Few companies have the raw data that Facebook (News - Alert) gains from its dominance in the social networking space. Every 24 hours, more than half a petabyte of new data shows up on the Facebook servers, according to a recent Facebook blog post.
“Ad-hoc queries, data pipelines and custom MapReduce jobs process this raw data around the clock to generate more meaningful features and aggregations,” noted the post. The data is a top strategic asset for the firm, but only if it analyzes and used it meaningfully.
Which is why MapReduce had to go. Facebook uses the open-source Apache Hadoop data processing platform for its analysis, but Hadoop’s built-in data processing scheduler was inefficient. So Facebook developed its own scheduler, named Corona.
Mmmmm, Corona. The new Facebook scheduler is able to utilize up to 95 percent of cluster resources, according to Facebook tests, whereas MapReduce could only put about 70 percent of the Facebook cluster resources to use at any given time.
Corona also improves upon other MapReduce limitations. MapReduce typically delayed queries before executing them, the Facebook team noted, and the framework offered no way to easily schedule non-MapReduce processing on the same cluster. Further, software upgrades required system downtime that forced the halting of existing jobs.
All of these were addressed by the Corona solution.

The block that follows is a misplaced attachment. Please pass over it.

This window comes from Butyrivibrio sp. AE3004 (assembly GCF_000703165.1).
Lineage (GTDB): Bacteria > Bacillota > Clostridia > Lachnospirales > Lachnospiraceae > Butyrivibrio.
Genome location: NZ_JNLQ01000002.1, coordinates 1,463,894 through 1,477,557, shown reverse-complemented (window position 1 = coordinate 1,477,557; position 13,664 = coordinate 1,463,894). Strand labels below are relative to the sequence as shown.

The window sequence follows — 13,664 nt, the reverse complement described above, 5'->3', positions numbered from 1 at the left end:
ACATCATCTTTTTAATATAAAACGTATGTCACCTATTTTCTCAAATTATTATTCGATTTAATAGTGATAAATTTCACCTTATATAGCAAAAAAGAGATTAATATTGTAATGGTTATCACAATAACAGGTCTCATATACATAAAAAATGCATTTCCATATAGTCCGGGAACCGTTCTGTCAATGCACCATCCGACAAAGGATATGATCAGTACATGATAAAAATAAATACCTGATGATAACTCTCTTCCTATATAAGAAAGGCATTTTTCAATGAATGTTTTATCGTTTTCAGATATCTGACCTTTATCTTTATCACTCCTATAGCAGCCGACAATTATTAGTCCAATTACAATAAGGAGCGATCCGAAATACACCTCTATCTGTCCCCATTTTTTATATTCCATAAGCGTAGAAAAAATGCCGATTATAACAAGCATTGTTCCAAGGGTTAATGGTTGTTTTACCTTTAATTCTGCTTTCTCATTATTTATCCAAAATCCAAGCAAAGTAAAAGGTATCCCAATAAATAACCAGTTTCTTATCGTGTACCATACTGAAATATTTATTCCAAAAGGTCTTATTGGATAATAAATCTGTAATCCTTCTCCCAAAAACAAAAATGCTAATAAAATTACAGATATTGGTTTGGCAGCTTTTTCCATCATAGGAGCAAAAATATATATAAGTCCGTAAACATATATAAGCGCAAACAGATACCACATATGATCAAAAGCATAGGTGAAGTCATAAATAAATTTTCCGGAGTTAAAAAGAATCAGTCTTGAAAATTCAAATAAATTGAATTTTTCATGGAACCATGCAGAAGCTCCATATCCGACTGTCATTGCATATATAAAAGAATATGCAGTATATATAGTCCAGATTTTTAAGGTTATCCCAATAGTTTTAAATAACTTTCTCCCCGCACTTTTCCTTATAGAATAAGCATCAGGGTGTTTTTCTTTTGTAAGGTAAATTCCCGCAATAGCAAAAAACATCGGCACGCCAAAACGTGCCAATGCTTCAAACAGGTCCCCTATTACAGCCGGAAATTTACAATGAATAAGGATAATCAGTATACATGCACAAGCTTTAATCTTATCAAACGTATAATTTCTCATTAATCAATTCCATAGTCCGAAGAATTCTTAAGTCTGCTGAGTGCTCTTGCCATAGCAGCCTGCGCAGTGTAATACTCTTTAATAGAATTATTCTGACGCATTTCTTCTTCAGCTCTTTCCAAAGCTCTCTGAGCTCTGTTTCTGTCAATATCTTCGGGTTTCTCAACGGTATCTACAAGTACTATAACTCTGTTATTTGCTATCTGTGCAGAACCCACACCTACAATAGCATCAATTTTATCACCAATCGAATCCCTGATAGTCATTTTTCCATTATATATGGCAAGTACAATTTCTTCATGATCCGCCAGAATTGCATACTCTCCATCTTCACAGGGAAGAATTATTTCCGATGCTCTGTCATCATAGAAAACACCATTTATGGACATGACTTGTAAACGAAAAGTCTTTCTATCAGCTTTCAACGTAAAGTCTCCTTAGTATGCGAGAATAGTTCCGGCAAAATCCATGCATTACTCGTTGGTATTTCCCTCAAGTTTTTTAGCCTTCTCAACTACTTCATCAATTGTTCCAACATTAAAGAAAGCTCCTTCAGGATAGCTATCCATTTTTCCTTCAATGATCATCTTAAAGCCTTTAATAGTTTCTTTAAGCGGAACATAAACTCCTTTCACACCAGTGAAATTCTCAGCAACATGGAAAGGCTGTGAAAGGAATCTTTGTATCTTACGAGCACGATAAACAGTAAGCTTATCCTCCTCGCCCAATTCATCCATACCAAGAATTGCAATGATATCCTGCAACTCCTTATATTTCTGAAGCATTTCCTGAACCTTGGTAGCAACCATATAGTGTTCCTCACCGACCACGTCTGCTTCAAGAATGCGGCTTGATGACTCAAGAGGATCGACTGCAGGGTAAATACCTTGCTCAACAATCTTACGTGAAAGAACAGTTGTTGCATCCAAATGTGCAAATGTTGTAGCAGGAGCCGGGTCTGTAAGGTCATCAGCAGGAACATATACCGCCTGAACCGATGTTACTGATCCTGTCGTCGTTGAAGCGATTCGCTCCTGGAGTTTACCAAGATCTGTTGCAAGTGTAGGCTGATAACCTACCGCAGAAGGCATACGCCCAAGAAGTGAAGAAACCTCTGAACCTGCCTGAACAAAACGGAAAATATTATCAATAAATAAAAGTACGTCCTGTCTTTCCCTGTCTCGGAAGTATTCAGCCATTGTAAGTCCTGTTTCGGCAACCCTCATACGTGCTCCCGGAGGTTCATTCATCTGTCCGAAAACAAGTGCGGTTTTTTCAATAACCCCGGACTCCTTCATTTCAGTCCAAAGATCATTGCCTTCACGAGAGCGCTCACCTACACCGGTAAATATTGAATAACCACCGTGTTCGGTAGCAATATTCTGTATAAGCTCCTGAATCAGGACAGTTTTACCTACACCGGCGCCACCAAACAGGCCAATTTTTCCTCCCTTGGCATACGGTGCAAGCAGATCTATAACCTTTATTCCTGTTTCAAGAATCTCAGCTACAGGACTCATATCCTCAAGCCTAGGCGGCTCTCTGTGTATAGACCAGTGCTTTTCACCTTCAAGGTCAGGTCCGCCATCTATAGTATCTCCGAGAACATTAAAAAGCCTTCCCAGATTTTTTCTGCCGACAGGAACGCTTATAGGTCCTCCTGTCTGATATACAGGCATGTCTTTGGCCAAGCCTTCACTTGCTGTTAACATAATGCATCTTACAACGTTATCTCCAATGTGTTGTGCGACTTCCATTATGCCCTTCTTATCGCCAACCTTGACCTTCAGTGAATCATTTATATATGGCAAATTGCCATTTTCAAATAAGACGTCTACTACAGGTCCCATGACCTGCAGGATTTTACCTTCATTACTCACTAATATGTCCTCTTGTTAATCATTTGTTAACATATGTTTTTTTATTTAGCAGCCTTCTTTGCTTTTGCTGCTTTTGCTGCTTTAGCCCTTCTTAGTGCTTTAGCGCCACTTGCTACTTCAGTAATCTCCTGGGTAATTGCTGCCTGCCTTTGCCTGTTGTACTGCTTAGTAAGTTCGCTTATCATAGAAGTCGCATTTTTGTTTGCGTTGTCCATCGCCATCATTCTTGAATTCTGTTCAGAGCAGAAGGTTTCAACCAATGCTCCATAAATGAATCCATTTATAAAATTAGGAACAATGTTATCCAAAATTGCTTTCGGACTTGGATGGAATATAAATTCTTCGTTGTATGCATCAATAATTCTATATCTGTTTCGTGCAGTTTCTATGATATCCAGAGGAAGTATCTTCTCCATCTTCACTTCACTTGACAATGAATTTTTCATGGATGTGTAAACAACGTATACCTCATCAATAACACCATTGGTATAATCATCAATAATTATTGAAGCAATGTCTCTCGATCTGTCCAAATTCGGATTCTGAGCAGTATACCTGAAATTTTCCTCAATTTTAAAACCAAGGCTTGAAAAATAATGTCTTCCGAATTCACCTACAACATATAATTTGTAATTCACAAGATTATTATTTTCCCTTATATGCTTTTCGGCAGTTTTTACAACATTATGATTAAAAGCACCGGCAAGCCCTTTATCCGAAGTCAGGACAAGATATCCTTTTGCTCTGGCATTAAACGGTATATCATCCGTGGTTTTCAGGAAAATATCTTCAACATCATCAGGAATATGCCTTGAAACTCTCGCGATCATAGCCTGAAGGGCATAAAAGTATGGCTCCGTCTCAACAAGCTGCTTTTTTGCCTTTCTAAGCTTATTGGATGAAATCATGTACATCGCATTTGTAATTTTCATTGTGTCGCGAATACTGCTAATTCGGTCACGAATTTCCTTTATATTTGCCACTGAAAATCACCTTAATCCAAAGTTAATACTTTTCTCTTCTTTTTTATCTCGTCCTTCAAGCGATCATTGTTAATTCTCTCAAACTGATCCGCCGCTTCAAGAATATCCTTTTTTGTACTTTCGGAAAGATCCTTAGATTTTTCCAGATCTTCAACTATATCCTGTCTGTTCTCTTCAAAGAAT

“In performance tests, Corona took around 55 seconds to fill an empty workspace, whereas MapReduce took 66 seconds -- which constitutes a 17 percent improvement,” reported InfoWorld. “Job are started more quickly now, as well, within 25 seconds, down from 50 seconds with MapReduce.”
Initially Facebook tested the new framework on 500 of its nodes, reported the Facebook blog post. When Corona proved effective, it was rolled out to all non-mission critical jobs, including those utilizing more than 1,000 servers. Now all Hadoop workloads are scheduled by Corona.
Facebook is not the only company that noticed MapReduce needs improvement. Apache itself also knows the problem and is working on MapReduce 2.0, an overhaul of MapReduce called Yarn.
Facebook examined Yarn as an alternative to growing its own solution, but the company’s engineers were unsure whether Yarn could accommodate data processing jobs as large as Facebook would throw at the scheduler. Most firms do not have Facebook’s data to crunch.
“Corona has become an integral part of Facebook’s data infrastructure and helps power big data analytics for many teams across the company,” said Facebook in the blog post. “We are continuing to improve it and are very excited about launching the upcoming features that will enable it to meet the ever-growing needs of our teams for years to come.”
As per open source norms, the Corona solution developed by Facebook is freely available online for others to use as open-source software. This is the same version of the software currently in use at Facebook, the company noted in the blog.
Time to hit the Like button.
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Edited by Rachel Ramsey